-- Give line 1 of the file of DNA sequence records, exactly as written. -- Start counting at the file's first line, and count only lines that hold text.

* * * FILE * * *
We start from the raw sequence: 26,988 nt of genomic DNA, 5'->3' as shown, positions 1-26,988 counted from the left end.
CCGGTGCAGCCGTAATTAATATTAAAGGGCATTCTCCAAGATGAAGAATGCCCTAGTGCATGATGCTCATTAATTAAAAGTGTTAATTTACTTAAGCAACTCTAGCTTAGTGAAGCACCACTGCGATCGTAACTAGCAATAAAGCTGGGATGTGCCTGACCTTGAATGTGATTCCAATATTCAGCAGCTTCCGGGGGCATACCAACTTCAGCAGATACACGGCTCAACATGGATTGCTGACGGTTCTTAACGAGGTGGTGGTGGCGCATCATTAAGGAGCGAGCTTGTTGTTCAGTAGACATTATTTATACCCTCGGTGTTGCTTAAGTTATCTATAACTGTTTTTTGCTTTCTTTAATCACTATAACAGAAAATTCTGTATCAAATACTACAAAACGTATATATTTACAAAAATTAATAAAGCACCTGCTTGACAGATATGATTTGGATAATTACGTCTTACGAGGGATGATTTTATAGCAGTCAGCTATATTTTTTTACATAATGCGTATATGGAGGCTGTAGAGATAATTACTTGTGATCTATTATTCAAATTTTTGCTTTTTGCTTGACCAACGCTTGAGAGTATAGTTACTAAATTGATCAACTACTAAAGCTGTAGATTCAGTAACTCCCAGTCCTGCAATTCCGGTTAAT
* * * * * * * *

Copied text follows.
We start from the raw sequence: 26,988 nt of genomic DNA, 5'->3' as shown, positions 1-26,988 counted from the left end.